The next day, we decided to go to the National Library because we hadn’t made it there on our previous trip to Vienna. The library complex contains various museums, and we bought tickets for four areas. The Prunksall (Great Hall in English), the Papyrus Museum, the Esperanto Museum and the Globe Museum. The Prunksaal is absolutely gorgeous! So many old books, and such a beautifully painted ceiling! When we went, they also had a special exhibition about the First World War (which, as I’m sure you all know, was triggered by the shooting of Archduke Franz Ferdinand of Austria on 28 June 1914). Unlike other exhibitions, this one concentrated on what life was like for the people left back at home in Austria and was quite fascinating. Apparantly the Austrian Emperor, assuming that the war would be short and that Austria would win, had encouraged people to start sending in items relating to the war while it was still going on, which makes the collection at Austria’s National Library quite unique – everywhere else, documents were only sent in years after the war ended.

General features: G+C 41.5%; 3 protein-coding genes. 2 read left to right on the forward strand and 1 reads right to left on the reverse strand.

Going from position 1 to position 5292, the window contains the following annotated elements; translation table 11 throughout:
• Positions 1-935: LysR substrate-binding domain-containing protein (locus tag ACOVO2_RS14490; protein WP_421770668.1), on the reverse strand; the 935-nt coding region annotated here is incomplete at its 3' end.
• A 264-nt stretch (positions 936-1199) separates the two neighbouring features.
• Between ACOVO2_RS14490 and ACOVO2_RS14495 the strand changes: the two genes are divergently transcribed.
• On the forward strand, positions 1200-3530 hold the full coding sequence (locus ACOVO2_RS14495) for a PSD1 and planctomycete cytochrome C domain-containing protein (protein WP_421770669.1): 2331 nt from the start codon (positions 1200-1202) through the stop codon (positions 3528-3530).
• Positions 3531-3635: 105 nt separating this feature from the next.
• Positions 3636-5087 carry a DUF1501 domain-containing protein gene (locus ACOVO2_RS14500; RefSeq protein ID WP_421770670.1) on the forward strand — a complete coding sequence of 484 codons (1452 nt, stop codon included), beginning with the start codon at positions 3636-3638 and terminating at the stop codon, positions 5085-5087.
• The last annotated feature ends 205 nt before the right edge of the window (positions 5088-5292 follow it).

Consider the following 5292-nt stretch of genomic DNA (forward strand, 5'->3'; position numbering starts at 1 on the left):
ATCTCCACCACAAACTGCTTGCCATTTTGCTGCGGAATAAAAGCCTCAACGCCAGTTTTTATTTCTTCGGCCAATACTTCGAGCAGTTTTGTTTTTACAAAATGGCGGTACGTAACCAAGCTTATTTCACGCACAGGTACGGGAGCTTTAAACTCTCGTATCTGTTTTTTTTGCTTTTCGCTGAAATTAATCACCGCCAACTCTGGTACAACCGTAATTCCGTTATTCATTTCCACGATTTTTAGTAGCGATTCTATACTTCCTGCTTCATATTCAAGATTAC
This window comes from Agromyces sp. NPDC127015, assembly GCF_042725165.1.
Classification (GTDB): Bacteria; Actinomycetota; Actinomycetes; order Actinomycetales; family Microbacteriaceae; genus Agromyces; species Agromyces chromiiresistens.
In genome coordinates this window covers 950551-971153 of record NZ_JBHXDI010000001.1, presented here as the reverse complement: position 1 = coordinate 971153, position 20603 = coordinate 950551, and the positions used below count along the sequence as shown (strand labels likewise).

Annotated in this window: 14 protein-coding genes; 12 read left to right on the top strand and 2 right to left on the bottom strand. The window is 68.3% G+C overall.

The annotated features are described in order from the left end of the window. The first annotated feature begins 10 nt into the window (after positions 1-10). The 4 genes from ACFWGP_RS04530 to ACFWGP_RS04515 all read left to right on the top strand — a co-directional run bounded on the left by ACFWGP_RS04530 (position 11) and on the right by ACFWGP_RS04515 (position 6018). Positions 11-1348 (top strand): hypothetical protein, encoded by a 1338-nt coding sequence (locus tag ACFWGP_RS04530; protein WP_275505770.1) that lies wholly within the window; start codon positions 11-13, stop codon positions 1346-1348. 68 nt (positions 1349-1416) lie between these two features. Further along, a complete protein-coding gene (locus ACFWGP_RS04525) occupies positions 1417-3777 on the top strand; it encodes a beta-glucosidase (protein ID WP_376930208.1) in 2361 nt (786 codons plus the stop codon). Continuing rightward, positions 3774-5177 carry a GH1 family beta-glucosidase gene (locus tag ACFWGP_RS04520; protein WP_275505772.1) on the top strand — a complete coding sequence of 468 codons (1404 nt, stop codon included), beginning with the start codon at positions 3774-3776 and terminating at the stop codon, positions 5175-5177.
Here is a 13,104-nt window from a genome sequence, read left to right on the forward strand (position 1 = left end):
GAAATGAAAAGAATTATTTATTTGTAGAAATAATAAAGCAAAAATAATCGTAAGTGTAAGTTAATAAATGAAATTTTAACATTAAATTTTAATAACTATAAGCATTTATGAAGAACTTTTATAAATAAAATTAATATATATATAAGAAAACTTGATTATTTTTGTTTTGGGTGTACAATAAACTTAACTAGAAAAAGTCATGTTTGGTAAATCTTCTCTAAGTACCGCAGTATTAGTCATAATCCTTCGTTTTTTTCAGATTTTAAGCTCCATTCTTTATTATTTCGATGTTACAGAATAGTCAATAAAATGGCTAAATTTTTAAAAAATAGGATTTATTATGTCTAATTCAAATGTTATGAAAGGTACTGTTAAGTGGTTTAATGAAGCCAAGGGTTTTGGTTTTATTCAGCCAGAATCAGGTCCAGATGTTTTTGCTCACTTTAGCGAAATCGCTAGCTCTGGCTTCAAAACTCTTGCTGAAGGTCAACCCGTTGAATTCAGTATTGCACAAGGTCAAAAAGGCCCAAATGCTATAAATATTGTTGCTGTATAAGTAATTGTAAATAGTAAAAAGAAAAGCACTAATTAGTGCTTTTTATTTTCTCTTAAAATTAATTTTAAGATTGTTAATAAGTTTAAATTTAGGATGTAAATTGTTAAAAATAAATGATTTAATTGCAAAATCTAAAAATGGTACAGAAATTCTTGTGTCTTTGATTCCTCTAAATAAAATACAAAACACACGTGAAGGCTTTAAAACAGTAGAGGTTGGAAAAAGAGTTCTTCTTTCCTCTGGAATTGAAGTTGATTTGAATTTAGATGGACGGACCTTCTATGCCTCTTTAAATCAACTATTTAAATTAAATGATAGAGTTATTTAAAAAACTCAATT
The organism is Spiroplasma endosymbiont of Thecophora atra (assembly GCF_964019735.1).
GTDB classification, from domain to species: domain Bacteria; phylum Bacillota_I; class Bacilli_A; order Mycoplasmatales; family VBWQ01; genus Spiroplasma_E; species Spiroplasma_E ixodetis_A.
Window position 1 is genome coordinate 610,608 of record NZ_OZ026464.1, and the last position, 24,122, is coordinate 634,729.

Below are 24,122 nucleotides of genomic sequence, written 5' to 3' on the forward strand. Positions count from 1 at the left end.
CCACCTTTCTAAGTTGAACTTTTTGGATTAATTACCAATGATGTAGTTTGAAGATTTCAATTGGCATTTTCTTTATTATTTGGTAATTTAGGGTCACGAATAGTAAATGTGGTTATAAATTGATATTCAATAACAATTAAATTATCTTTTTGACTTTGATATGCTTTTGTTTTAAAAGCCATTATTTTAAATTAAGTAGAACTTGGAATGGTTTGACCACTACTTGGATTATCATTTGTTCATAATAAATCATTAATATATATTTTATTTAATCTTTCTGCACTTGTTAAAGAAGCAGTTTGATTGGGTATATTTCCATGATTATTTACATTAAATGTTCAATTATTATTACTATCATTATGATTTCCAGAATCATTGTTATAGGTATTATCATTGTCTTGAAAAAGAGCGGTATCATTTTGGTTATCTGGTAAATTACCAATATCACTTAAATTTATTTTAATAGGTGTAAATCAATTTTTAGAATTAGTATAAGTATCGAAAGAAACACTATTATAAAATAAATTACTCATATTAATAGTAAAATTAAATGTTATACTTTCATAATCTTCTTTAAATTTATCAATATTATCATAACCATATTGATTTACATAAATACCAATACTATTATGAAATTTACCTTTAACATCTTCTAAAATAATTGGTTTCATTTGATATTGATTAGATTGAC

Our next stop was the Papyrus Museum, which contained numerous examples of writing on Papyrus, including Books of the Dead, extracts from the Koran, recipes for medicines and accounts (the financial kind). The Austrian National Library has one of the largest collections of papyri in the world and around 200 items are on display in the museum.